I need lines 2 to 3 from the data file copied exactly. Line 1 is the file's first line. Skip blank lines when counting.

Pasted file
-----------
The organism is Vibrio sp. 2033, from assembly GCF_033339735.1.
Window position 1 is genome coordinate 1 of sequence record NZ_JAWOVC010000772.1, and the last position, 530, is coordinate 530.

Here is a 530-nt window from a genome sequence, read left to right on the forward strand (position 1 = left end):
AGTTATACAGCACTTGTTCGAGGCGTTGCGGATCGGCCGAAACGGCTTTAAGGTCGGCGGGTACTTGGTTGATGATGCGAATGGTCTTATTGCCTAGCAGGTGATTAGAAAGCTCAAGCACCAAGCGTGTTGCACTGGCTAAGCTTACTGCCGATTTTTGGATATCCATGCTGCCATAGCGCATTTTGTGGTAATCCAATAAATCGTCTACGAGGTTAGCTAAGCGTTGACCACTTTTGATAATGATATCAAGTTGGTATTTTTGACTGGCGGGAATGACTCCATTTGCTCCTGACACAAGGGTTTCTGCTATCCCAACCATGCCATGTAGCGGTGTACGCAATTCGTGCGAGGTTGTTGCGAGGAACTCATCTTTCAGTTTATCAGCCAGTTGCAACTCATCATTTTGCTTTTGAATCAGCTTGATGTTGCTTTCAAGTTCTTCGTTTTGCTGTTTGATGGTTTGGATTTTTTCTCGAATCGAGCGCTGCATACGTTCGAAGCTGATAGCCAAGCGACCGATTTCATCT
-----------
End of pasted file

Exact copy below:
Window position 1 is genome coordinate 1 of sequence record NZ_JAWOVC010000772.1, and the last position, 530, is coordinate 530.

Here is a 530-nt window from a genome sequence, read left to right on the forward strand (position 1 = left end):